• determine positions for ‘browse’ option in the plotter.

#### 2.5 Parameters and Prompts

Most of the user-input information required by echomop is obtained using the ADAM parameter system. This standard method for getting values leads to a consistency of user-interface between all ADAM-based tasks. However, in some cases it is more convenient to present the user with a menu and this approach is used for the top-level selection of processing steps, and also during interactive graphic steps. When an ADAM parameter is prompted for, the default value (used if the response is carriage-return only) is indicated enclosed in single quotes and back slashes (/’ ’/). Instead of entering a value you may also use the following special responses which are processed by the ADAM parameter system:

• — provides information on parameter type, minimum and maximum allowed values etc.
• — provides same information as above and then allows you to browse the HELP library.
• — requests an abort of the task.
• — causes all subsequent parameters to adopt their default values without further prompts. (May also be appended to a value response, e.g., 10\ would set the current parameter to 10 and switch off any further prompting).

#### 2.6 Tuning Parameters

echomop tasks use a number of ‘hidden’ parameters. These will not normally need to be changed, but provide flexibility when processing problem data. They are also used by ECHMENU to configure itself for ‘quick-look’ extraction. ECHMENU Option 23 allows you to interactively examine and alter these parameters. Parameter values may also be supplied on task command-lines. echomop tasks always report any TUNE_ parameters which have been set to non-default values.

#### 2.7 Processing Steps

The reduction cycle has been split into a set of steps, most of which perform some form of image analysis. The results of these analysis steps provide various function fits and data describing the features of the image. All these steps take place before any extraction of data from the raw image. The extraction is performed in a single step taking into account the previously established data characteristics. This provides for the efficient processing of multiple data frames where the same object has been observed, as many of the processing steps need only be done once, for the first frame of the series.

All the discrete processing steps are available as both individual tasks (providing efficient execution of single steps), and as options from a menu-driven control task (providing automatic processing and context-sensitive assistance).

To run a particular step you can:

• type the task name at the command line, e.g.:
% ech_linloc

NOTE: that when using the individual tasks the strategy for selecting single order/all order operation is different. Individual tasks which can operate on single orders all utilise the parameter:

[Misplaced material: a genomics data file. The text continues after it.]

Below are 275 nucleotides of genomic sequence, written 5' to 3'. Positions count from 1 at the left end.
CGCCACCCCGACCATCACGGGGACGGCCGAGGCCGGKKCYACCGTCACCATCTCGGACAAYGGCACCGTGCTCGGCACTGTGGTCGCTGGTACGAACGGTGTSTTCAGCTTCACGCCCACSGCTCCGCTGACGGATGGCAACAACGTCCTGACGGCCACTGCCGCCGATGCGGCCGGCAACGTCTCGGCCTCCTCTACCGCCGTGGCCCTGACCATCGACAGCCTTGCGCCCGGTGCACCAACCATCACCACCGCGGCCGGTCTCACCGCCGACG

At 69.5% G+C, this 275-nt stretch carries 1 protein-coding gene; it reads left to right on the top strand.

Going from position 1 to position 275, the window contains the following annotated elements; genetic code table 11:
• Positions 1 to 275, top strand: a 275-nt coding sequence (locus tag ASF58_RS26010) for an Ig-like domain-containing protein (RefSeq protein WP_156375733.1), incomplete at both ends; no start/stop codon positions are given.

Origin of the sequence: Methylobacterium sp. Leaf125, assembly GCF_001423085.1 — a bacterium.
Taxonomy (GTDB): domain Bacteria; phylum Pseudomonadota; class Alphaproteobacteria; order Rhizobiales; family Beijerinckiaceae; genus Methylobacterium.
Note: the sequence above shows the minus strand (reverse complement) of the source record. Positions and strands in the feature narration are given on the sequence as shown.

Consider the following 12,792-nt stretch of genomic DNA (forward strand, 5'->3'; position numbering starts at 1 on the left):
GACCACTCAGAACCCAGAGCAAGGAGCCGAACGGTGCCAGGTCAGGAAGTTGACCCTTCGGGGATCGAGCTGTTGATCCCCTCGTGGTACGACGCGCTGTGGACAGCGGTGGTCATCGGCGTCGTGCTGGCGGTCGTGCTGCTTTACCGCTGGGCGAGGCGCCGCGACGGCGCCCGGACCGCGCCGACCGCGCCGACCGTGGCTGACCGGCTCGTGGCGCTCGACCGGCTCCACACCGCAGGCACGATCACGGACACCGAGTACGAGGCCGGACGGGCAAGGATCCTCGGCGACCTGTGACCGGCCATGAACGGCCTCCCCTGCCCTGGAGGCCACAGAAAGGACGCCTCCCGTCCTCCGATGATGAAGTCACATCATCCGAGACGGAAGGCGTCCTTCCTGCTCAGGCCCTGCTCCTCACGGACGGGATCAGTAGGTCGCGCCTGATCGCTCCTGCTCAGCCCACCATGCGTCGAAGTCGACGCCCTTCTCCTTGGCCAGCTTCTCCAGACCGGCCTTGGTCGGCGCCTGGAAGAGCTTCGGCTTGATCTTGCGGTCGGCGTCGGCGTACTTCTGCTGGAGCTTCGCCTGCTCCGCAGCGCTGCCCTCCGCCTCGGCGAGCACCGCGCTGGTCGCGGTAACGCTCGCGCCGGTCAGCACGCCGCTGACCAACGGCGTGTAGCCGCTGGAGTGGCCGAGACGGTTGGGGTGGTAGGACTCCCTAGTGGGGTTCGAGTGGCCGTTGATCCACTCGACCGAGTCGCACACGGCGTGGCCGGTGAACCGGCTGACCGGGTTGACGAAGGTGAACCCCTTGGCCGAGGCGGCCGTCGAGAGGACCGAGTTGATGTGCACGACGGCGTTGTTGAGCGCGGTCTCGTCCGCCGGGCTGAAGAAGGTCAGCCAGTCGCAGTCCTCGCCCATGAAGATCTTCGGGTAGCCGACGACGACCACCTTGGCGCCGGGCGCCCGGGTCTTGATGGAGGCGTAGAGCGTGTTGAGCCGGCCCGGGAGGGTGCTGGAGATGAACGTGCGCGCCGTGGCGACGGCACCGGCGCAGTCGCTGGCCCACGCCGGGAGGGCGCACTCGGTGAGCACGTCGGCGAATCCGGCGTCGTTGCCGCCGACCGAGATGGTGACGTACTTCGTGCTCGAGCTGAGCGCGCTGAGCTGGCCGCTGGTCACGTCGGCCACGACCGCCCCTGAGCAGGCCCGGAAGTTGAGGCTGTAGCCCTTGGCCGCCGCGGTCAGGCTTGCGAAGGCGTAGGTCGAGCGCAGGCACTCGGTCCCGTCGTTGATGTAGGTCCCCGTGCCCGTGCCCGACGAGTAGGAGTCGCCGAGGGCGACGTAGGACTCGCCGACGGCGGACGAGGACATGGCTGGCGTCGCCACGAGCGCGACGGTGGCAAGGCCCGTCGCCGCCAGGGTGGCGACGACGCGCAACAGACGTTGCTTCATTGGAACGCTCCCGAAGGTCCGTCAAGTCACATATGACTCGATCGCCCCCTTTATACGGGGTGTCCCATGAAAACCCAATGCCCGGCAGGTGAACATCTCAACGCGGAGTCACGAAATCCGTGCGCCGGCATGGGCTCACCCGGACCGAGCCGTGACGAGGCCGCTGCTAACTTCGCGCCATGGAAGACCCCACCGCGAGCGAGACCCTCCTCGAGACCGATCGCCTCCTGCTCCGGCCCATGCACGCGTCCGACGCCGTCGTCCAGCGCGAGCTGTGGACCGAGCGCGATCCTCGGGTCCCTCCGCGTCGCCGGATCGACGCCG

IDX_NUM_ORDERS

with which you should specify the number of the order to process, or a zero to indicate that all orders are to be processed in turn.

#### 2.8 Repeating Steps

In many cases the automatic sequence of steps provided by the ECHMENU main menu defaults will be enough to complete the reduction. In some cases however, it may be necessary to restart the reduction at a particular stage, maybe using a different raw image, different degree of polynomial etc.

ECHMENU allows the selection of any valid step of a reduction at any stage. If the step requested needs results from steps which have not yet been performed then you will be informed of this and the default next step will be set back to the step which generates the required information. If a single step task is invoked before all its input requirements are available (e.g., order tracing before order location) then the task will abort with a message indicating which task needs to be run in order to provide the necessary pre-requisites.

#### 2.9 Standard Steps

The following steps constitute a standard reduction as implemented by the monolithic ECHMENU task. You can follow this sequence by hitting Y and carriage-return at each main menu prompt, and supplying data frame names and parameters values when prompted.

• 1 — Start a reduction (ech_locate).
• 2 — Trace the orders and fit polynomials (ech_trace).
• 3 — Clip trace polynomial fits (ech_fitord).
• 4 — Determine dekker limits and sky/object channels (ech_spatial).
• 4.1 — Determine dekker limits (ech_dekker).
• 4.2 — Determine object and sky channels (ech_object).
• 5 — Model flat-field per-pixel balance factors (ech_ffield).
• 6 - Model sky background (ech_sky).
• 7 — Model object profile (ech_profile).
• 8 — Extract object and arc spectra (ech_extrct).
• 9 — Locate arc lines and fit Gaussian profiles (ech_linloc).
• 9.1 — Determine average arc line FWHM (ech_fwhm).
• 9.2 — Locate arc line candidates (ech_lines).
• 10 — Identify arc lines and fit wavelength scales (ech_idwave).
• 11 — Model blaze profile and apply to object spectrum (ech_blaze).